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Different types of Learning

In CIT there are two main categories within RPL

1. the recognition of learning which has already had formal certification within the higher education system in Ireland or abroad, often referred to as formal learning

2. the recognition of learning which has been gained through experiences in the workplace, in voluntary work or elsewhere, usually referred to as experiential learning. Experiential learning is the term used to describe informal and non formal learning.

Why is it important to understand these when preparing a case for Recognition of Prior Learning ?

When applying for RPL it is important to know the type of learning you will be using to base your application.  The type of learning used will have an impact on the form of the application, the type of evidence required to support a claim and the cost involved.

This following section explains the different forms of learning in more detail.



Formal learning is learning which has taken place in a higher education institution nationally or internationally. Pre-defined outcomes are the basis of learning/assessment where the learner receives academic credits.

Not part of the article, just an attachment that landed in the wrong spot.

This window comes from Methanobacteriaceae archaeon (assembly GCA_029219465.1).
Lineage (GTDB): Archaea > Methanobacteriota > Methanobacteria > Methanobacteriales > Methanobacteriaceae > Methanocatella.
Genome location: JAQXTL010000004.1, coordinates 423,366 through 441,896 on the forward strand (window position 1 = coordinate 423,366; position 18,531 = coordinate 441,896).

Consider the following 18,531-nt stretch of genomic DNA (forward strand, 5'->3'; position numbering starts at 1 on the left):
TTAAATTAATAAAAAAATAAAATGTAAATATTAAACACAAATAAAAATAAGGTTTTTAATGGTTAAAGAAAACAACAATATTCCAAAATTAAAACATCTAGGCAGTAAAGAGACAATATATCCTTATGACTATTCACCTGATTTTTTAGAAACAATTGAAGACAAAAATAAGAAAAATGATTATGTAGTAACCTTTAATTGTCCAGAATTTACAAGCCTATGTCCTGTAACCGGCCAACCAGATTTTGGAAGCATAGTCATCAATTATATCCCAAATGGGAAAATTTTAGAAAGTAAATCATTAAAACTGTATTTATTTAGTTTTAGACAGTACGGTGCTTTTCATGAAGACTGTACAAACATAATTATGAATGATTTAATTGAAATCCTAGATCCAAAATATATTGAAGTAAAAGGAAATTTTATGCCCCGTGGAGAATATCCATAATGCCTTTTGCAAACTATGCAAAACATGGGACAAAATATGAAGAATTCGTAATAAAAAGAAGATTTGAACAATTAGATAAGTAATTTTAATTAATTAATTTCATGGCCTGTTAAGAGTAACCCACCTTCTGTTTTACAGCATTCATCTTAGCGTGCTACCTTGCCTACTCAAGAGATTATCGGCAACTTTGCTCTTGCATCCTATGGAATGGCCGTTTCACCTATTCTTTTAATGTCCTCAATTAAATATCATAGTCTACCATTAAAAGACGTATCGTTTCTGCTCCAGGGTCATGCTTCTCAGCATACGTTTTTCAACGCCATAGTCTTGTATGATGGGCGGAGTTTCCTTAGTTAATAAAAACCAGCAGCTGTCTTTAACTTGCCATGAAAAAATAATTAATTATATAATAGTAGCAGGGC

Examples: Bachelor of Business achieved with Waterford Institute of Technology or a BEng in Process and Chemical Engineering with University College Cork.



This is learning which has occurred in a planned but adaptable way, however the course is not on the National Framework of Qualifications. These are often training programmes given in the workplace; professional certification programmes or a continuing education programme in a local community school.

Example: Sun certified qualifications with Sun Microsystems for Java programmers.



Informal learning isn’t planned. It occurs through activities generally in the workplace which result in in-depth learning about a particular topic. 

Examples: the ability to run a business; to handle a boat; to run a project; to manage a professional kitchen; to host an event.